“Hamlet” and dead dads (Almeida Theatre, Andrew Scott/dir. Robert Icke)
We had tickets to Hamlet for the evening of 20 March, and early on 18 March my father died, after a heart attack six days before that he never woke up from. So I’m not really sure how much of the show felt raw and fresh because it was a really good production, although everyone says it is, so it must be at least partially that, and how much of it is because, you know, my dad had died forty hours before, pretty suddenly, and Hamlet isn’t exactly a show lacking in “sudden dead dad” emotions.
A surprisingly helpful thing about grieving in my tradition is how prescribed the activities and times are. There is an extensive framework that walks you through things: what you do (and don’t do) the first week, the first month, the first year. Each period of grieving eases you into the next one, and they don’t exactly taper off but there’s a feeling of being able to let each emotion inhabit fully in the space, giving you room to breathe it in and experience it properly, and knowing that it’s okay to do it fully because it has an end time and it’s not going to be this big forever.
Hamlet hasn’t had a proper mourning space: he’s barely processed the fact of it before his mother’s wedding celebration breaks into the space of family grief, and suddenly everyone’s going “cheer up Hamlet!” and “get over it!” and “come on, it’s only natural, everything dies! get a move on and grab a glass of champagne already!”
Thirty is incredibly young for your dad to die! I’m thirty. In the first week I was mostly Doing Okay (people who were there: this may be a lie?) but there would be times when, like, specifically I remember lifting a slice of pizza to my mouth and part-biting down onto the crisp crust and tomato sauce and suddenly bursting into uncontrollable crying for about four minutes, and then just as suddenly not crying any more and going on with eating my pizza. It’s a hugely shocking thing that hits you over and over and over, you’ll be puttering along, and suddenly it’s like, HEY, REMEMBER YOUR DAD? WELL HE’S DEAD FOREVER AND ALTHOUGH HE PROBABLY KNEW HOW MUCH YOU LOVED HIM, IT WAS SUPER SUDDEN AND YOU NEVER GOT TO “SAY GOODBYE” SO WHO KNOWS, HUH? NOT YOU! Also, forever means right now, but forever also takes place next week, oh and when you finally graduate grad school, and also when you live the rest of your life and do so many things you know he’d be so proud to see, and will he be there to feel proud, and tell you he’s proud and loves you, and give you a hug? [announcer voice] NO HE WILL NOT, BECAUSE HE’S DEAD… [big stadium reverb] FORRRRREEEVER!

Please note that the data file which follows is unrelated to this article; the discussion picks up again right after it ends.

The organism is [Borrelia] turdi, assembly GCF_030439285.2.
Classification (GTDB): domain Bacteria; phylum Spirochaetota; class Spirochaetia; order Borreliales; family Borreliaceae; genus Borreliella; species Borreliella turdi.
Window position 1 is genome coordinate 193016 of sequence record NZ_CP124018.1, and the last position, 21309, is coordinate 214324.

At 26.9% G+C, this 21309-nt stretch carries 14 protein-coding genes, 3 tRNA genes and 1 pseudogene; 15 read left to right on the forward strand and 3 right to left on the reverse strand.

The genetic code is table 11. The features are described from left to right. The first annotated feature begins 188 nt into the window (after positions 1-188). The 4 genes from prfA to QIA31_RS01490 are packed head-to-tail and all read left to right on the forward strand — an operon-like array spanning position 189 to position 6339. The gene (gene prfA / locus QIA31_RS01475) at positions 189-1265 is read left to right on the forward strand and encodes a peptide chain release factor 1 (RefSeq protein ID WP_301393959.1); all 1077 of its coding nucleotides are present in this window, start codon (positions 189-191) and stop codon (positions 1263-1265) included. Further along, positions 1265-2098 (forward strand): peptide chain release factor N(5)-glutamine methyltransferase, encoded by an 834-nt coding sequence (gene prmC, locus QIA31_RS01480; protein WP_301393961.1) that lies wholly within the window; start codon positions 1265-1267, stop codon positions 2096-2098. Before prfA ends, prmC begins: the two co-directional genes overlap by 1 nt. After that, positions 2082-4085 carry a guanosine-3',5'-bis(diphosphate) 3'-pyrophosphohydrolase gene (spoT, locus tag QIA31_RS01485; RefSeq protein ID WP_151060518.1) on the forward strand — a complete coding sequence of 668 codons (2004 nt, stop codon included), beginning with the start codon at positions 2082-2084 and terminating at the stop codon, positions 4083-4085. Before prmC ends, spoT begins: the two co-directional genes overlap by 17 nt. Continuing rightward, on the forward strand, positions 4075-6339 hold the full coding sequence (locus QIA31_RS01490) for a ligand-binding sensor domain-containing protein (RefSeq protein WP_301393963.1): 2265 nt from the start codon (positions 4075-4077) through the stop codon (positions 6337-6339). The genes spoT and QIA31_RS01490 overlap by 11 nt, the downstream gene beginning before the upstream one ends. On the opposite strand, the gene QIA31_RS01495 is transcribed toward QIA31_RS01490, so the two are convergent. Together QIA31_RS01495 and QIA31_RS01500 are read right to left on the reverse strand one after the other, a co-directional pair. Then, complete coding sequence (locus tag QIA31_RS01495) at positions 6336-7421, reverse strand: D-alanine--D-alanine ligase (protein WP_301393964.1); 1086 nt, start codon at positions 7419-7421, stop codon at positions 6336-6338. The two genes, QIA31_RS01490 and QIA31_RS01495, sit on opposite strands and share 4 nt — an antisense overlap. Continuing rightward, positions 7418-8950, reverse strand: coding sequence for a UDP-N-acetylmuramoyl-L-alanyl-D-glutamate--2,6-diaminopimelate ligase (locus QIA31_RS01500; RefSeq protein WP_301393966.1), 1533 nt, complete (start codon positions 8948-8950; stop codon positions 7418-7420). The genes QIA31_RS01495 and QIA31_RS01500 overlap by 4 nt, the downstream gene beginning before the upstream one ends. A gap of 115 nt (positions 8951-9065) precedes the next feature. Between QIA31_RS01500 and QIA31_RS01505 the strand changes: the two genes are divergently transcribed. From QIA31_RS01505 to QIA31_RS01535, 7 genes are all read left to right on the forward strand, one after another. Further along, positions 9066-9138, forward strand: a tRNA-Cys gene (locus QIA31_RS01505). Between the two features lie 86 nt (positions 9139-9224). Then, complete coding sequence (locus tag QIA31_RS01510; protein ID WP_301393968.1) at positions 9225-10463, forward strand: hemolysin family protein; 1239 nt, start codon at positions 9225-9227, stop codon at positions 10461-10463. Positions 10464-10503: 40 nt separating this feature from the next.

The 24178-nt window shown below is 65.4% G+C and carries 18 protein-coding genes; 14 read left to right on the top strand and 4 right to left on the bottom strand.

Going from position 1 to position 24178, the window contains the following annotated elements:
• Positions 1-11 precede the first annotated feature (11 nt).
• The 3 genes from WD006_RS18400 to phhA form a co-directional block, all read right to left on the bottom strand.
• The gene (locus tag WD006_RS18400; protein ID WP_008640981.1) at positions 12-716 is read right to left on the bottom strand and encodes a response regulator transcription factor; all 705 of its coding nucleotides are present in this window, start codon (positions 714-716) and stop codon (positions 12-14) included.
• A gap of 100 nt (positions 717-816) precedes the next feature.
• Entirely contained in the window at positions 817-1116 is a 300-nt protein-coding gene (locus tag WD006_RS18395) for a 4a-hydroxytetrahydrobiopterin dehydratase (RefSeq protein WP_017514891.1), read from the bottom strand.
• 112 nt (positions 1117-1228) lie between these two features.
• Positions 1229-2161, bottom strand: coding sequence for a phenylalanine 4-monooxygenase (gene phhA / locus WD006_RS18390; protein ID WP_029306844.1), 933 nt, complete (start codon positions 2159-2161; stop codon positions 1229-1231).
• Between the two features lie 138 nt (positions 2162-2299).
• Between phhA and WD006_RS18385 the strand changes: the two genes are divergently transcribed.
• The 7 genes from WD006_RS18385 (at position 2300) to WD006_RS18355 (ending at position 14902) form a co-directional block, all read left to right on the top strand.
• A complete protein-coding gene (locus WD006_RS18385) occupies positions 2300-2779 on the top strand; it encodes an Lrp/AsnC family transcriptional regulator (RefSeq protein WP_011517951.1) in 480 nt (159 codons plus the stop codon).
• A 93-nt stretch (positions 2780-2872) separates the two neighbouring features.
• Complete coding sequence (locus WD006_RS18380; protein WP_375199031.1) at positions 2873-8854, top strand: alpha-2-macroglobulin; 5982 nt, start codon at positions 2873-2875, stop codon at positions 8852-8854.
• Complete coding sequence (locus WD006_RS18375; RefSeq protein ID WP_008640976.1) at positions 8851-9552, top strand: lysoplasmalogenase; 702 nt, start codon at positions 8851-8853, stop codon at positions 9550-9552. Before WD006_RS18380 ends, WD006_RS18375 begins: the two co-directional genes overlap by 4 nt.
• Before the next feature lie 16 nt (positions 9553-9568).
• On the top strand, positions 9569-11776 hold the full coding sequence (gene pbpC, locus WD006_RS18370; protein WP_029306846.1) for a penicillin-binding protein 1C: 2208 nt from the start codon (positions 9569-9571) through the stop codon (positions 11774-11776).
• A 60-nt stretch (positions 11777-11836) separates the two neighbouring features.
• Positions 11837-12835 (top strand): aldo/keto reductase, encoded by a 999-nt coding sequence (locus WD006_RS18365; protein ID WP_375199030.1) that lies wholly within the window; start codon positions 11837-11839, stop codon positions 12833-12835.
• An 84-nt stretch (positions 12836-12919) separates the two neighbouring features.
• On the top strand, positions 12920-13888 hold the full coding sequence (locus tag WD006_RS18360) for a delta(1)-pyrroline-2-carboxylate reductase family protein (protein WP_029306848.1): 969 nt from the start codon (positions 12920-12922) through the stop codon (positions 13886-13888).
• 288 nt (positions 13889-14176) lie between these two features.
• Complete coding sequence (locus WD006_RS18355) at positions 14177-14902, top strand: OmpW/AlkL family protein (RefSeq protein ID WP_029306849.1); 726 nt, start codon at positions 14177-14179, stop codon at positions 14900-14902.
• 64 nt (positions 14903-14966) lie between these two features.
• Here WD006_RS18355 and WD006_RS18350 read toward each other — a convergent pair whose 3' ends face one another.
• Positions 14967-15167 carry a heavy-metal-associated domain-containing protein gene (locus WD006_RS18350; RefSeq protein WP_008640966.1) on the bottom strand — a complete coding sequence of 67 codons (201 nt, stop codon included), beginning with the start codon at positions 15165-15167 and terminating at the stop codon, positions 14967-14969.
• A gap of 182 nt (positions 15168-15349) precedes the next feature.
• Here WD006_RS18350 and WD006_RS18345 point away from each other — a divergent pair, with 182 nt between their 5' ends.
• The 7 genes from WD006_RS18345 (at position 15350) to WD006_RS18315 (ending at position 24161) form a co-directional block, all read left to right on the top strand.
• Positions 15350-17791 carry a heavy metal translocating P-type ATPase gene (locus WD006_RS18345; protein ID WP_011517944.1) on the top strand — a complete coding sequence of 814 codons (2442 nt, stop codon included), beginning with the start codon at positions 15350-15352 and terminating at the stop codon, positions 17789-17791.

Hamlet doesn’t get to let it suck before BOOM BOOM party cannons, stop moping, Hamlet! He doesn’t even really have any friends to lean on during the hard parts, specifically the part where his family is smiley-shiny and his mum is wearing a brand new wedding dress (goodBYE, OLD DEAD HUSBAND/DAD, welcome NEW and IMPROVED FAMILY!) and everyone’s wafting through the fairy lights and Hamlet is stood in the back room with no one to talk to about how shit he feels, except the audience. Hamlet is in so much pain that he has to break the fourth wall to tell us about it.
We went to the pre-show talk with Robert Icke, the director, who talked a little bit about how the play is more about the act of putting on a play than any other one he’s worked on. I think this production was more than any other I’ve seen about the intersection of acting/playacting, and bursting boundaries: the boundaries of the stage, of ‘appropriate’ grief, of life and death, of ‘sanity’ and ‘madness’, of reality. In putting on plays we hope that we will cross boundaries, but I think this show also asks, well, why? And if it does, what does that do? Icke said something like, “there isn’t a little green light that goes on next to someone’s head when they Go Mad”, and also talked about how we make an agreement as audience that the people on stage are members of the Danish royal family and they’re killing each other and being sad, even though we know perfectly well that they’re named Andrew Scott and Juliet Stevenson and seem pretty cheery (if tired) in the bar after the show.